ruiner885087 karma

I know it will be terrible for the economy if the Republicans are stupid enough to let us default, but I'm to the point where I think that the Democrats need to call their bluff. In the long run I think that preserving the integrity of our system of government is more important than the economy. If we set a precedent that any small group can get whatever they want by holding the economy hostage, then that is a complete breakdown of our system of government. I also think that it might even get bad enough that many of the Tea Party members might get voted out by either a moderate Republican, an independent or even a Democrat.

RobertCosta58 karma

That's what many Rs are betting: Democrats won't blink on CR, but they will blink on the debt limit, so may be best to wait out a shutdown and push for a concession from Reid and Obama.

tootie135 karma

I know the GOP tactic has been colloquially referred to as a "tantrum" in some headlines, but this behavior does actually sound a lot like what my kids do. It worked once, so they try it again only this time mom and dad put their foot down.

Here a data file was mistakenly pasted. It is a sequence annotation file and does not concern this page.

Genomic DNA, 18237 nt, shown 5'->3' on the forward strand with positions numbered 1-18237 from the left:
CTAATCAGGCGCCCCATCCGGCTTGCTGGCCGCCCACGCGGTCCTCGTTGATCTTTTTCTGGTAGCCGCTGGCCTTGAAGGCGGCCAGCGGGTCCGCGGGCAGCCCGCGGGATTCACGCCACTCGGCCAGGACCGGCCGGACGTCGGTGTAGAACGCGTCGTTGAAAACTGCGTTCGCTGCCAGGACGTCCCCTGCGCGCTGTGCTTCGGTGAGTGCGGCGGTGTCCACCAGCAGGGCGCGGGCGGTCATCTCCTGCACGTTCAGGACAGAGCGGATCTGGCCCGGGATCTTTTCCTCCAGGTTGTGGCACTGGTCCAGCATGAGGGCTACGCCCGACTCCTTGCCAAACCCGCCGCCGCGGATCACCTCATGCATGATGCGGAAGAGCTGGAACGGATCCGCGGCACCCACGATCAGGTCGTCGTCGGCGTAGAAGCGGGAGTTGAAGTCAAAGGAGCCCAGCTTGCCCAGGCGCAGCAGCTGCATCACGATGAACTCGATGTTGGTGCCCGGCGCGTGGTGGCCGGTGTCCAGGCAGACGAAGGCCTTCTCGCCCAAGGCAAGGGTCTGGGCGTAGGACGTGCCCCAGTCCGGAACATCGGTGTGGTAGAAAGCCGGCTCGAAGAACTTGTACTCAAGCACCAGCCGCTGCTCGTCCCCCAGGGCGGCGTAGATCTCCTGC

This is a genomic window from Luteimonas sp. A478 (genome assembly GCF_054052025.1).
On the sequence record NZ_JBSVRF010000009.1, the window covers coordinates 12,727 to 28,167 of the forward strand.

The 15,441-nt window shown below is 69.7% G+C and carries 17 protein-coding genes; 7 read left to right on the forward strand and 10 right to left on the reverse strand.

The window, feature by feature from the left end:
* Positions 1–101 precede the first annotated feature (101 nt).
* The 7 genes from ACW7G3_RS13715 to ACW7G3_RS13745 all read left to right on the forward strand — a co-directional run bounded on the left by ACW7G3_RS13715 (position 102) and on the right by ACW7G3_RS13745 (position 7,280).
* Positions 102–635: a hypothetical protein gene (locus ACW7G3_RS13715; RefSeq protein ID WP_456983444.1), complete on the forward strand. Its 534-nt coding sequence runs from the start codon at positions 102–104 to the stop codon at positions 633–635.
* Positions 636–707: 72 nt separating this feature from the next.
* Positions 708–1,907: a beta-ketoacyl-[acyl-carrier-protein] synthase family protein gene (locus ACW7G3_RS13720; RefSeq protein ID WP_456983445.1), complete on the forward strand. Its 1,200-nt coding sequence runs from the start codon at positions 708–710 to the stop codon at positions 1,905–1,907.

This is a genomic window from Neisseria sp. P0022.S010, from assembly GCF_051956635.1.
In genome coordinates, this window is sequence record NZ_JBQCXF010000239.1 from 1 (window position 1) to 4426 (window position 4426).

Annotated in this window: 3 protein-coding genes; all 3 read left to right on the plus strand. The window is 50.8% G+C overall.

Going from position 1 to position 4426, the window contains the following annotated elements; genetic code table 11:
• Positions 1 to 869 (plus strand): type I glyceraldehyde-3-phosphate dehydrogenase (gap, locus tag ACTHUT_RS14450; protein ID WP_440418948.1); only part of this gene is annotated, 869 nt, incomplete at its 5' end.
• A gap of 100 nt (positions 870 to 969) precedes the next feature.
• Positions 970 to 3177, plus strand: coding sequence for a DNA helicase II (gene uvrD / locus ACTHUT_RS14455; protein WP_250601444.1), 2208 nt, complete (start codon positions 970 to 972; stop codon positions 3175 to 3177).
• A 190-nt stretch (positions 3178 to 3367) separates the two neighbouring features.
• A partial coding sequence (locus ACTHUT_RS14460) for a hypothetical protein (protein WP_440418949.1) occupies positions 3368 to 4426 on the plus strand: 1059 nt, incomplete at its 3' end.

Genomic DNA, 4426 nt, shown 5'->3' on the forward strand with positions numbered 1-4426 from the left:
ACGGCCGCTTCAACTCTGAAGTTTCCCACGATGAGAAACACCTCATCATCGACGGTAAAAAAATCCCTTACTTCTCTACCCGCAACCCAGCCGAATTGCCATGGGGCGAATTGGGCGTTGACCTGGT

RobertCosta113 karma

There's a reason for their optimism, even if it is eventually proven to be unrealistic optimism. They look back at 2011 (think Woodward, Price of Politics) and they were able to get sequestration. They think, if they play their cards right, they can do the same w/ CR and debt limit this month. But the prob is that 2011 was a different political climate than fall 2013; GOP had just won House, Obama was on ropes. Now, instead of being in constant talks w/ WH a la 2011, the GOP civil war is a public spectacle, which hurts their ability to make similar fiscal demands.

thegoldengun007241 karma

If Boehner were to crack under the pressure, will there be a call for him to resign as speaker by the 30-40 hardliners you've written about?

RobertCosta275 karma

I don't think it'd be so much about whether he'd resign, but whether he could convince his conference to go along with him as he attempts to craft a larger bargain with Democrats on the debt limit. As I wrote about last night, unity within the conference is Boehner's first and most important objective. Since the House GOP has such fragile internal politics, he spends a lot of time shoring that up. And because he knows he has a limited hand, I doubt he "cracks," but he's certainly try to navigate through this while 1) keeping GOP members together, and 2) making sure the GOP isn't totally blamed.